There was nothing out of the ordinary on the night of June 11, when Howie Fried escorted Larry Sprung home from the evening minyan at the Bialystoker Synagogue on the Lower East Side’s Willet Street.
"He talked about a visit to Atlantic City, and how much he enjoyed the rugelach they served there," said Fried, 44, who often escorted the 86-year-old Sprung on the one-and-a-half block walk from shul to the Amalgamated Houses co-op on Grand Street where they both lived.
A retired postal worker, Sprung was a regular at Bialystoker on Shabbat, but rarely attended weekday prayers. That night, however, was the yahrzeit of his mother-in-law, and he had come to recite the Kaddish. As they walked, Sprung and Fried expressed their gratitude that the co-op complex had been free of crime. "We even said to each other that, thank God, there hadnít been any issues in the neighborhood," recalled Fried.
There was no way for Fried to imagine that several hours later Sprung would be brutally murdered in his own apartment by an intruder, and that aside from the killer, he would be the last person to see his neighbor alive. Also murdered was Sprung’s wife, Sarah, 88, who now shares her mother’s yahrzeit.
In a shocking series of crimes that began about 5 a.m. on June 12, a burglar entered the third-floor apartment of Raymond Damelio, 49, via a fire escape early Wednesday and shot him to death. After drinking and watching pornographic videos, police said, the assailant then descended to the Sprungs’ apartment below, again via the fire escape, where he fatally shot the couple. Investigators said Sara Sprung had been sexually abused.
Police have charged Steven Santos, 20, who has a prior record of burglary, with the crimes. He was apprehended while fleeing the scene with a handgun as well as items stolen from Damelio’s apartment, police said, and later confessed to the shootings. He pleaded not guilty in Manhattan Criminal Court Friday. Police said he had been under the influence of narcotics at the time of the crimes.
Residents of the Lower East Side are viewing the murders as an isolated incident, not indicative of increasing crime in the classically Jewish enclave, while calling on prosecutors to seek the death penalty. "This guy’s a monster," said Joel Kaplan, executive director of the United Jewish Council of the Lower East Side, an umbrella group of local social service agencies. "These were cold-blood murders."
Assembly Speaker Sheldon Silver, who lives in and represents the area, said he called the office of Manhattan District Attorney Robert Morgenthau to ask him to seek the death penalty, but had yet to speak to him. "The death penalty bill would cover this kind of circumstances, and I believe that if any case deserves it, it is this kind of case," said Silver.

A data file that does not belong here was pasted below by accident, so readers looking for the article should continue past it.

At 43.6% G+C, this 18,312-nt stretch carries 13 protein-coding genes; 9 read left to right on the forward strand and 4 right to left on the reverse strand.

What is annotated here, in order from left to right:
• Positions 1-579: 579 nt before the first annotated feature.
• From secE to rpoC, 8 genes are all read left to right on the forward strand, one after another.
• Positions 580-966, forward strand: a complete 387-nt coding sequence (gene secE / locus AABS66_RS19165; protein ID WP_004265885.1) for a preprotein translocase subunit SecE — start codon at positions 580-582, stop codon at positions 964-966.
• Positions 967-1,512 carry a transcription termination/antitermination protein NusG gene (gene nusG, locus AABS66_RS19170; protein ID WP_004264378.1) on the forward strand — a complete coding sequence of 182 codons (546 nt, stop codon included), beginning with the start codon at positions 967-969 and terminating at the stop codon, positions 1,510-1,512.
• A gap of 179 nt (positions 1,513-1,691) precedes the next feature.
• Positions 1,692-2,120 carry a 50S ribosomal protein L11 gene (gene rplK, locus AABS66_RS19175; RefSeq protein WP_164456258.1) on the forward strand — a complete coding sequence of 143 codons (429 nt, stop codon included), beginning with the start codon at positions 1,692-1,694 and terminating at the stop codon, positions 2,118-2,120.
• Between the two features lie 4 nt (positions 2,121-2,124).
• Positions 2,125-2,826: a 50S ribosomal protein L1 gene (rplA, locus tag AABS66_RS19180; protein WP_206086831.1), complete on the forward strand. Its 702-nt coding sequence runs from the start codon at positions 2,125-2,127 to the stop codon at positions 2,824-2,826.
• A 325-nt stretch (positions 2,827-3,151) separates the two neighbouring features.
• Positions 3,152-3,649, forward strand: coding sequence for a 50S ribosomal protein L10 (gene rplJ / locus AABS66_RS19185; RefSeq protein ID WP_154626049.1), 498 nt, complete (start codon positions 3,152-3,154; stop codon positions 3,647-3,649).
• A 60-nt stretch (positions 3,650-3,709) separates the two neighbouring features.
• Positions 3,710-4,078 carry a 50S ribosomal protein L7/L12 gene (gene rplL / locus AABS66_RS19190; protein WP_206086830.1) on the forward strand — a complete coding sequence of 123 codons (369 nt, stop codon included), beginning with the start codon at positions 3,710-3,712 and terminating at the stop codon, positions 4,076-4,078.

Prosecutors have 120 days to decide on a recommendation regarding the death penalty, but Morgenthau has never sought such a sentence since capital punishment was returned to New York in 1995.
The Sprungs, who had been married for 40 years, were regulars at the UJCís lunch program and longtime congregants at the 150-year-old Bialystoker Synagogue. They were known as avid volunteers who helped the shul and visited patients at Beth Israel Medical Center. Fried said that Larry Sprung would routinely identify prayer books that were frayed or tattered and bring them home for rebinding.
"They gave tremendously to the community," said William Rapfogel, executive director of the Metropolitan New York Council on Jewish Poverty and a Lower East Side resident.
Fried said he was also acquainted with Damelio, who he said had lived in the area only two years, and made his living as an entertainer. He said Damelio had recently run unsuccessfully for the building’s co-op board.
Mayor Michael Bloomberg visited the neighborhood with Silver, calling the crime an "aberration." He added: "I cannot explain why one human being would do this to three others: nobody can explain that. It is a great tragedy, but as the speaker said, this is not something that happens frequently in New York. The murder rate is at a 40-year low. That is not going to bring back the three people that we lost so tragically today, but it does give us some solace in terms of going about our business …"
Kaplan of the UJC said that the violence was "a very unusual event in the community" and that residents had confidence in the local precinct and its captain, Al Cooper. While noting that he could not recall another murder in the Grand Street-East Broadway area, where most of the neighborhoodís Jews live, Silver said he had been assured that police presence would be increased.
"I asked Capt. Cooper to provide a visible presence because people are nervous," he said.
Heshy Jacob, who manages many of the area’s co-ops, but not the Amalgamated Houses, said the elderly residents are "very frightened and agitated. But this is an isolated incident. The Seventh Precinct has the second-lowest crime rate in Manhattan, second only to Central Park." He said the co-ops all have 24-hour security.
"It was like lightning striking," said Jacob. "This guy gets high, and this happened to be where he struck."